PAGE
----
Though male politicians (Hillary’s husband included), seem to overcome scandals, to remake themselves with much more ease, we hold our female politicians, including Hillary, to a different standard....more
After five years, seven months, and eighteen days at The Rumpus, Ted Wilson Reviews the World is coming to an end. Then it’s immediately coming to a beginning when it begins appearing each week at Electric Literature, starting today.
In Episode 10 of The Rumpus Late Nite Poetry Show, poet Nicky Beer chats about her new collection, The Octopus Game, turning subject matter into art, and how we're all just shape-shifting actors trying to get through the day. ...more
I’d propose that we learn better ways of speaking up for and protecting that space, that valley; that we prescribe uselessness as a core nutrient, one we’d surely wilt without. That we write with very fierce love....more
Earlier this month, Steven Millhauser released Voices in the Night, a new collection of short stories. On Tuesday, the Boston Globe described the towns of many of the stories in this newest effort as “Millhauserian,” which Eugenia Williamson defines as places where “characters must process their encounters with the uncanny without breaking their rose-colored glasses.”
Such is the case in Millhauser’s “Sons and Mothers,” which first appeared in the Winter 2012 issue of Tin House. In this case, the uncanny is an aging, confused mother visited by her son after he’s been away many years. What makes for such a surreal, dream-like landscape is not just that we are constantly encountering the mother standing stock still and silent in weird places in the house, but also that our narrator keeps slipping in and out of sleep. Blurring the line between dreams and reality can be troubled territory for most of we fiction writers, though Millhauser makes it work here. But how? (more…)
The Poetry Foundation hosts a First Friday gallery reception for The Chicago 77. The poem, created by Fatimah Asghar, Krista Franklin, Fo Wilson, and Jamila Woods, is comprised of found text and objects. 6 p.m.–9 p.m.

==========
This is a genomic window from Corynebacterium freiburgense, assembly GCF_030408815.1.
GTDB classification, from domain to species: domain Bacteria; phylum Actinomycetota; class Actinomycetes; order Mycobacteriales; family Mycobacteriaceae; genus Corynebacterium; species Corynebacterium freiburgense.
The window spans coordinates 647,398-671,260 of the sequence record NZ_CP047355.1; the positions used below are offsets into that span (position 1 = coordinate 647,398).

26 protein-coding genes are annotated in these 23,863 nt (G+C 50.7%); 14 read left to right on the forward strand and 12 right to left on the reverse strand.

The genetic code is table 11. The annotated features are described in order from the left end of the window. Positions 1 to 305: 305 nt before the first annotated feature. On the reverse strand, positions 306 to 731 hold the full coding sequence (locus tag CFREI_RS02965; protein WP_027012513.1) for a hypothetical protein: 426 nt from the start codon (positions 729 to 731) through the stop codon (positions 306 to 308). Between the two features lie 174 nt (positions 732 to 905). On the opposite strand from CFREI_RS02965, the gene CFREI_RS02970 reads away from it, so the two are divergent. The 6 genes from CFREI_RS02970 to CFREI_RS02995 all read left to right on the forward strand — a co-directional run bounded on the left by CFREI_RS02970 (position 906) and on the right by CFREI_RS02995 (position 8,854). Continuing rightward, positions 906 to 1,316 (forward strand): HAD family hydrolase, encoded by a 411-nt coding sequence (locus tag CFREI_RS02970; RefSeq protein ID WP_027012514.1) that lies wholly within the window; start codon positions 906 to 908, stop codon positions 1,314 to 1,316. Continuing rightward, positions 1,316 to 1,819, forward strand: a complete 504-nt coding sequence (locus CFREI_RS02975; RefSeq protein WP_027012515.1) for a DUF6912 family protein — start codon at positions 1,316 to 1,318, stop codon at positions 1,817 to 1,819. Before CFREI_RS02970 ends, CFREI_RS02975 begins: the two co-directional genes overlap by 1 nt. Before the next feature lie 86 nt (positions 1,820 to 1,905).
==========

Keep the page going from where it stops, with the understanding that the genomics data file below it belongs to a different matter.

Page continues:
This month’s Interview Show features Rebecca Makkai, Eryn Allen Kane, Mike Danforth and Ian Chilling, and Steve Walten and Rush Howell in conversation with Mark Bazer. $10 at Hideout, 6:30 p.m.
We’re never satisfied with the 30 days of poetry National Poetry Month allots, so we’re extending it by a day. We’d like to thank all the poets who shared their work with us this year. And here to take us out is Angel Nafis.
Why R&B First Thing In The Morning, Why R&B Above All(more…)
…because the role-model pressure becomes so insane, the personal and private takes a backseat to whatever it takes to maintain that fame and to maintain that lifestyle, and before you know it you’re not a human being anymore.
That gratuitous attention to detail may explain why these scenes jump out at readers, but it doesn’t explain Knausgaard’s minor obsession with shit. To be sure, the inclusion of these scenes is consistent with Knausgaard’s maximalist approach to the quotidian novel. “The banality of the everyday”—what Knausgaard is after in My Struggle—includes the human experience of basic biological functions. But there’s more to it than that.
Trollope, quite uncynically, understands both what’s necessary to make the world go round and which way the world ought to be made to turn. The Palliser books have a complicated politics. Trollope is a reformer, at times a radical, who also knows that radical reform made without some kind of social consensus is dangerous.